Existence of log-phase Escherichia coli persisters and lasting memory of a starvation pulse

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The vast majority of a bacterial population is killed when treated with a lethal concentration of antibiotics. The time scale of this killing is often comparable with the bacterial generation time before the addition of antibiotics. Yet, a small subpopulation typically survives for an extended period. However, the long-term killing dynamics of bacterial cells has not been fully quantified even in well-controlled laboratory conditions. We constructed a week-long killing assay and followed the survival fraction of Escherichia coli K12 exposed to a high concentration of ciprofloxacin. We found that long-term survivors were formed during exponential growth, with some cells surviving at least 7 d. The long-term dynamics contained at least three time scales, which greatly enhances predictions of the population survival time compared with the biphasic extrapolation from the short-term behavior. Furthermore, we observed a long memory effect of a brief starvation pulse, which was dependent on the (p)ppGpp synthase relA. Specifically, 1 h of carbon starvation before antibiotics exposure increased the surviving fraction by nearly 100-fold even after 4 d of ciprofloxacin treatment.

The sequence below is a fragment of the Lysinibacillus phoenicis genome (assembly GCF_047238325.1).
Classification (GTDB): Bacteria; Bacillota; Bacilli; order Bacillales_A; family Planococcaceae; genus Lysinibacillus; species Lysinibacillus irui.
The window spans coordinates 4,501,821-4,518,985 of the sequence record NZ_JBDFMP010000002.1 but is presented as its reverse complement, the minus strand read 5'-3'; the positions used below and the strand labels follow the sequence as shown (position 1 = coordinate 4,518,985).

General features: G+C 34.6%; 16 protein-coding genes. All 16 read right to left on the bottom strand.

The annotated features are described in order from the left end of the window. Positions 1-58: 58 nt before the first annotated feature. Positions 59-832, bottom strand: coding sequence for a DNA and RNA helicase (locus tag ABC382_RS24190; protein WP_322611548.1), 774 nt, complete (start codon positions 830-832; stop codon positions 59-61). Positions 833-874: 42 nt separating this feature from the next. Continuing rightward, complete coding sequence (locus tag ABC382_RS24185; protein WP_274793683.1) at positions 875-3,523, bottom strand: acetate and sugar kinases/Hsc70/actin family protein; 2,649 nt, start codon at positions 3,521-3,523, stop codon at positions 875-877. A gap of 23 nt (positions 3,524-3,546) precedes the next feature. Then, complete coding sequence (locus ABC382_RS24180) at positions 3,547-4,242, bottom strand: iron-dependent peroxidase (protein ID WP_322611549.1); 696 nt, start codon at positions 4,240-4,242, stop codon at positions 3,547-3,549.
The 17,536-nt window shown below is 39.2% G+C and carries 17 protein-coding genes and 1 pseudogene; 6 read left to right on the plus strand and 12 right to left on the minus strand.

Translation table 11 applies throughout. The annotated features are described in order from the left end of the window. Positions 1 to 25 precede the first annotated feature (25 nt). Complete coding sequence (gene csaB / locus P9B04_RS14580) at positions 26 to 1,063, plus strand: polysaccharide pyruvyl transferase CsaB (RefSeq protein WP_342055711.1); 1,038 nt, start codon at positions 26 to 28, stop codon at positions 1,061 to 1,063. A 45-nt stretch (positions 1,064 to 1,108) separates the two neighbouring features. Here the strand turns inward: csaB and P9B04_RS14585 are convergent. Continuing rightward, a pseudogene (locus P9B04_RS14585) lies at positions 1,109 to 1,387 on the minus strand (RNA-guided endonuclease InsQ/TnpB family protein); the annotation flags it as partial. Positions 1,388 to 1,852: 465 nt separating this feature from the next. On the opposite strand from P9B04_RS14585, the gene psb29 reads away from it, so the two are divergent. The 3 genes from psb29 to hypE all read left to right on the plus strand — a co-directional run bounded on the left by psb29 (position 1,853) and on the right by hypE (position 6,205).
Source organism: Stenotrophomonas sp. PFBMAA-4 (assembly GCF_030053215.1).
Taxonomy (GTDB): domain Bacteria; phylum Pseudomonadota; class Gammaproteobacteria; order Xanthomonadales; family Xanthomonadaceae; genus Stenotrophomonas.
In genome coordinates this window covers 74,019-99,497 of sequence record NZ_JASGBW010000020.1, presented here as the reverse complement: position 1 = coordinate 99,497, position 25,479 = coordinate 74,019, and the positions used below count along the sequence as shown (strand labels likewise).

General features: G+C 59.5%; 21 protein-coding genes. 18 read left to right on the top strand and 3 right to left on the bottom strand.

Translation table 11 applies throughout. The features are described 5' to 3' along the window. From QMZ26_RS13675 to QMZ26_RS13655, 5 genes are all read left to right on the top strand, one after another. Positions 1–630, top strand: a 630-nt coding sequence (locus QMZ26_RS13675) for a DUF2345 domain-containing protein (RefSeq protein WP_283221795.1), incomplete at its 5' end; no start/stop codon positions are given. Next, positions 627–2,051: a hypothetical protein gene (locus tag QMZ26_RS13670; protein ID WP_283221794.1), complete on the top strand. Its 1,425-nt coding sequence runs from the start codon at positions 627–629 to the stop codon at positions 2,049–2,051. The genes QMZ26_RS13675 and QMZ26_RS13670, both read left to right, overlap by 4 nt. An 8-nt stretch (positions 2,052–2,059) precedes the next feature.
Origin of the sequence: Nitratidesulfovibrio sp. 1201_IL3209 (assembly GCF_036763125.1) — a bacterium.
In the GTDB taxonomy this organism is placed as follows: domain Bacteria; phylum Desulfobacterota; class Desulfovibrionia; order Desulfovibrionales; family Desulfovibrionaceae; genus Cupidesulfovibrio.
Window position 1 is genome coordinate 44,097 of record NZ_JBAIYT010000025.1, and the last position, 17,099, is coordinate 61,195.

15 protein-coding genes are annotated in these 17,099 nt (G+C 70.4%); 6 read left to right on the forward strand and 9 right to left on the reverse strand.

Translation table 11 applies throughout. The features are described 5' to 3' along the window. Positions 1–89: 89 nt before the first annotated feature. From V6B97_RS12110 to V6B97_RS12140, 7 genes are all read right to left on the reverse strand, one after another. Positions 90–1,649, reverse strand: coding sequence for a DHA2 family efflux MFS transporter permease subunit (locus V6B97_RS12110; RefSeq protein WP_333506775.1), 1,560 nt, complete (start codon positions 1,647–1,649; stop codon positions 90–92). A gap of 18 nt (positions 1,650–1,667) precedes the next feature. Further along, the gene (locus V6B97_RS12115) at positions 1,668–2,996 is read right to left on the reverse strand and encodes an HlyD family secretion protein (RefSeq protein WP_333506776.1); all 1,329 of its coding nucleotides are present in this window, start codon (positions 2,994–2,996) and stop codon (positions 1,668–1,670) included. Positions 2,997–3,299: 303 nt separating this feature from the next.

Original languageEnglish
Article numbere202101076
JournalLife Science Alliance
Issue number2
Number of pages9
Publication statusPublished - 2022

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